According to the traditional understanding of memory process, it is a way from receiving information during some events, encoding it and consolidating it into fixed memory. The consolidation of memory is strengthening of recollecting of the information learned. According to Nadel et al., the process of memory is nonlinear. It means that there might be some changes in the consolidated memory which is fragile. New stimuli change the structure of fixed memory by making it labile and influencing it by novel information, protein injections, etc. Thus, reconsolidation is the change of the unstable memory connections and restructuring of them due to the new information of according to the reaction on certain stimuli.
It is a recent finding that during night relief the connections between information learned restructures in the way we can better recollect it. Nevertheless, there was no reasonable evidence for this conclusion. The rat studies conducted by Girardeau et al. (2006, 1122-1123) have shown a connection between the facilitation of sharp wave–ripples (SPW-R) and long-term memory storage. To underpin this fact, scientists suppressed SPW-Rs in the hippocampus during the post-learning sleep, which resulted in deterioration of memory consolidation. The reconsolidations of information learned mean that SPW-Rs are crucial for the process of consolidation as well. Nonetheless, the partial ability to recollect the information learned, even after suppressions, is the result of other cortical zones participation in the consolidation process.
Amnesia and Memory Recovering
Amnesia is a lost or disturbances of memory due to functional of psychogenic changes. The damages of storing, encoding and retrieval of information cause the inability to create new memories of to recover old ones (Nadel and Hardt, 2010, 252).
Retrograde amnesia is the loss of access to memories formed before events causing brain injury. There are two possible reasons for this process. The first is that memories which a person had during the traumatic experience are present in the brain but are not accessible. According to the second position, these memories were not consolidated simultaneously with the action and that is why they are lost forever. The anterograde amnesia is an inability to produce new memories after the traumatic event which caused amnesia. According to the studies, the reason for the development of both types of amnesia is damage of the medial temporal lobe and hippocampal formation (Nadel and Hardt, 2010, 252).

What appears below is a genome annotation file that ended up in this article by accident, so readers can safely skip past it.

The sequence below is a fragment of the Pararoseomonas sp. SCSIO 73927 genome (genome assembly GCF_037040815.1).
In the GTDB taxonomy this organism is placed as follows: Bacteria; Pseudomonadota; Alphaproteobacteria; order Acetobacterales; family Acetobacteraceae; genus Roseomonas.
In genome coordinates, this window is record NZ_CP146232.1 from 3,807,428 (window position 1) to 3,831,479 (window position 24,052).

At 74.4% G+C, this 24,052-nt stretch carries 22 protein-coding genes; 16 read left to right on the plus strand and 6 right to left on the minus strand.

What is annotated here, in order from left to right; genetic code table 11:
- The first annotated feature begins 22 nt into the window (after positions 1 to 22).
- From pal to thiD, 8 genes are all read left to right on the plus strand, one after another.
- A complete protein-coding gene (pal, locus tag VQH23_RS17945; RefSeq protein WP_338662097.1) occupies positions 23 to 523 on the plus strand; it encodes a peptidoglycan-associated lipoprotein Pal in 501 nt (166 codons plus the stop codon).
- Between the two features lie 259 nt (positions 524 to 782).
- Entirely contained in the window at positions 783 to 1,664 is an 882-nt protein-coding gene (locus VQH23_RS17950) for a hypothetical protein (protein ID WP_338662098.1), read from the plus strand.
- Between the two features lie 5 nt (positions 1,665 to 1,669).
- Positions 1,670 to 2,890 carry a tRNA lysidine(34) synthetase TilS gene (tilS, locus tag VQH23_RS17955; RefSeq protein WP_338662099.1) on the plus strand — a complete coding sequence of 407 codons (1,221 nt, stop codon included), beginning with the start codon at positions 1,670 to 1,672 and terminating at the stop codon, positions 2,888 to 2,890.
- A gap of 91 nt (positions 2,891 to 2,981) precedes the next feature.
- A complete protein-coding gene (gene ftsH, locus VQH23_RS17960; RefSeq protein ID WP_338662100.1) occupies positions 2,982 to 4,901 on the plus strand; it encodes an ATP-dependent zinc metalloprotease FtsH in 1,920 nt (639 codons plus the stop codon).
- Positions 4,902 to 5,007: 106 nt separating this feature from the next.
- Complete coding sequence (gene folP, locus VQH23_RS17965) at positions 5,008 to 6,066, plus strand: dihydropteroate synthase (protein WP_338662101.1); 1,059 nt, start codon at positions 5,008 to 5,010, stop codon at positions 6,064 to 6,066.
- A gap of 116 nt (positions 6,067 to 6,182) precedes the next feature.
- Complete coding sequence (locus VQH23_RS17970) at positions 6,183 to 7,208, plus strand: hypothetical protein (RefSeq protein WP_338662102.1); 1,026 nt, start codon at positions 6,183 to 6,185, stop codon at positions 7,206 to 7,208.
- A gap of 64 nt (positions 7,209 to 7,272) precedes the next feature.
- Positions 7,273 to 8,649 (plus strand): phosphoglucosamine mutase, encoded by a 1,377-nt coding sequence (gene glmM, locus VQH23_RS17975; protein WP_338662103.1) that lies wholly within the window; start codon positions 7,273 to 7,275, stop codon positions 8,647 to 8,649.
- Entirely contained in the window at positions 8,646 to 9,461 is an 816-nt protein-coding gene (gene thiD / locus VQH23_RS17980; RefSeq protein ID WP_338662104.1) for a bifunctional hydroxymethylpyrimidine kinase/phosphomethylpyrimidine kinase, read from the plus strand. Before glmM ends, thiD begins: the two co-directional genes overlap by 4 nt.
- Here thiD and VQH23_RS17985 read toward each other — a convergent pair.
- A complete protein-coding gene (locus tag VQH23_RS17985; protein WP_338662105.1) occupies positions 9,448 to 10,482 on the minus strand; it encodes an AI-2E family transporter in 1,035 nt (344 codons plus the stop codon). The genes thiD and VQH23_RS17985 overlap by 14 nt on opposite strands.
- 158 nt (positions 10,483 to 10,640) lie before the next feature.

In addition, the episodic recent memories are more vulnerable to amnesic process that earlier information. Nonetheless, during retrograde amnesia caused by the hippocampal damage, “even remote event memories cannot be recalled in their entirety” (Nadel and Hardt, 2010, 256). Nevertheless, the studies have shown that the exposure to the amnesic agent which caused retrograde amnesia helps to recover and recollect the precious information (Miller & Matzel, 2006, 493).
Bliss, T., & Cooke, S. (2011). Long-term potentiation and long-term depression: A clinical perspective. Clinics, 66(1), 3-17.
Derdikman, D., & Moser, E. (2010). A Manifold of Spatial Maps in the Brain. Space, Time and Number in the Brain, 14(12), 41-57.
Girardeau, G., Benchenane, K., Wiener, S., Buzsáki, G., & Zugaro, M. (2009). Selective suppression of hippocampal ripples impairs spatial memory. Nature Neuroscience Nat Neurosci, 12(10), 1222-1223.
Lynch, M. (2004). Long-Term Potentiation and Memory. Physiological Reviews, 84(1), 87-136.
Miller, R., & Matzel, L. (2006). Retrieval failure versus memory loss in experimental amnesia: Definitions and processes. Learning & Memory, 13, 491-497.